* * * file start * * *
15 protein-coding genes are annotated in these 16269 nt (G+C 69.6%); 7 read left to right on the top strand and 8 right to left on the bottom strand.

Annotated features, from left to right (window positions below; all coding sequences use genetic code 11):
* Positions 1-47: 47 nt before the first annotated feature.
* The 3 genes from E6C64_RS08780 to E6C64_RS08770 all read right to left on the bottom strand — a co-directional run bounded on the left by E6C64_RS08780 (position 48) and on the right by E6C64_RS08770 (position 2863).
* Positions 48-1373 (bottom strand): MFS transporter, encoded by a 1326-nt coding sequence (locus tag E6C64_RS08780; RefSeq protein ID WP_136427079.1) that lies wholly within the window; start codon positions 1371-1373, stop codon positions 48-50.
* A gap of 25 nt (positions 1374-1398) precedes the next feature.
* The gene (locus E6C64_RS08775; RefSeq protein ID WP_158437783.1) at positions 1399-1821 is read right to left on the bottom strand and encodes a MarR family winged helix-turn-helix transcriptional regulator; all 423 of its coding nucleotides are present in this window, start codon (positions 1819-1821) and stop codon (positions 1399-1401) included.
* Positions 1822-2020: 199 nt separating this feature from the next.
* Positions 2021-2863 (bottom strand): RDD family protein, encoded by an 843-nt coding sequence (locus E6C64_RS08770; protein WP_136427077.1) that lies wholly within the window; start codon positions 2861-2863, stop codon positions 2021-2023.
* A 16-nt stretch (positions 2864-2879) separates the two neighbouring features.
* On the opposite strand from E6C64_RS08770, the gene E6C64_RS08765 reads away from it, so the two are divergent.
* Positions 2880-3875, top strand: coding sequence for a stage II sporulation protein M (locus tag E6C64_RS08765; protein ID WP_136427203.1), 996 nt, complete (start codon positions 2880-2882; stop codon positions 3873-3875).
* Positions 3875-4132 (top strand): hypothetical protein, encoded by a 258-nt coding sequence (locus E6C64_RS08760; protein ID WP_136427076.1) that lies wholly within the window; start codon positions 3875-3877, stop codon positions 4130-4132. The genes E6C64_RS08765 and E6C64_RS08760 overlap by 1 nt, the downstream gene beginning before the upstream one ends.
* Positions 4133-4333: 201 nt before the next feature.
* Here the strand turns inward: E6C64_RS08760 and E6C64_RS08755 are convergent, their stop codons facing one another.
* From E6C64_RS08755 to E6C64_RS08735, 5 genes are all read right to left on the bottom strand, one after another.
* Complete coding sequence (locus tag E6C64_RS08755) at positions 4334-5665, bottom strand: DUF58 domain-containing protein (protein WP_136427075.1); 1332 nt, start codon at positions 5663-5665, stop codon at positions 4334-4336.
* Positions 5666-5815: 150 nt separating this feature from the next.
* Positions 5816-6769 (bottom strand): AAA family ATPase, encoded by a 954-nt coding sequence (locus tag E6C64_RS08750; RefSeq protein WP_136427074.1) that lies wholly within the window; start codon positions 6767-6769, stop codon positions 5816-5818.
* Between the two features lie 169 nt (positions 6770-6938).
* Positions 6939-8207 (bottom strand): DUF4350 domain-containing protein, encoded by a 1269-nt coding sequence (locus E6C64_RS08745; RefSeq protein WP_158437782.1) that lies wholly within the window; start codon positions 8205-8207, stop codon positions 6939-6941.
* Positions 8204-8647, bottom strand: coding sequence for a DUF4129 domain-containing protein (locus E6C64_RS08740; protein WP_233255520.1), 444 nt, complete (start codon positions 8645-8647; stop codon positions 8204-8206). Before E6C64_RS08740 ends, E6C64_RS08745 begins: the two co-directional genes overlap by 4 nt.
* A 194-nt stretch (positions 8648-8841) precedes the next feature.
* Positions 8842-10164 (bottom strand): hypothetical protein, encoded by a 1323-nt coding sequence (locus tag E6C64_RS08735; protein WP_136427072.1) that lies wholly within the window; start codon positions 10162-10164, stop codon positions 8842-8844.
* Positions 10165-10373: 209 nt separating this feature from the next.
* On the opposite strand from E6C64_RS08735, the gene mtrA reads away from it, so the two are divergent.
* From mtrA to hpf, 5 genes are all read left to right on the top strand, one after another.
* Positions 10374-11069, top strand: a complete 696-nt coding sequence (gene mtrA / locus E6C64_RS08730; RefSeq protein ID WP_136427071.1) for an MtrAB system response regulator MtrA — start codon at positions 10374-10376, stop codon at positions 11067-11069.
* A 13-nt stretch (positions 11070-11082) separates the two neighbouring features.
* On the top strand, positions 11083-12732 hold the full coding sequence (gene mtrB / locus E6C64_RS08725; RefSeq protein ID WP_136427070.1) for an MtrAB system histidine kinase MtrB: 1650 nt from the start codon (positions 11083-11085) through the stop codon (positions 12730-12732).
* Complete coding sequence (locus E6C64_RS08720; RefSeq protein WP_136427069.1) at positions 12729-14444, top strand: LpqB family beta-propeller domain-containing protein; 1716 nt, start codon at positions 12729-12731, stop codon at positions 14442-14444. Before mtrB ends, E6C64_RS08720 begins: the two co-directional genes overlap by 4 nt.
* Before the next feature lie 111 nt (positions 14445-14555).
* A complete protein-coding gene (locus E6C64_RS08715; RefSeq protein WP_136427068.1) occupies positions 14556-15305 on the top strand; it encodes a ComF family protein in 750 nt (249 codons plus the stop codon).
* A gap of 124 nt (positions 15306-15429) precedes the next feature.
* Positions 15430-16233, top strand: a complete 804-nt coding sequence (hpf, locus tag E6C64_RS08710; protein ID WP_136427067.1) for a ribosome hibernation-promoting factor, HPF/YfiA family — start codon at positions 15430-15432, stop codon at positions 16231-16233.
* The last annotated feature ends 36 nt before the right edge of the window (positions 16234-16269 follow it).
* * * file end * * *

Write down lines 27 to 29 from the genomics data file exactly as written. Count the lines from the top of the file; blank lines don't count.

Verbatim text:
* From mtrA to hpf, 5 genes are all read left to right on the top strand, one after another.
* Positions 10374-11069, top strand: a complete 696-nt coding sequence (gene mtrA / locus E6C64_RS08730; RefSeq protein ID WP_136427071.1) for an MtrAB system response regulator MtrA — start codon at positions 10374-10376, stop codon at positions 11067-11069.
* A 13-nt stretch (positions 11070-11082) separates the two neighbouring features.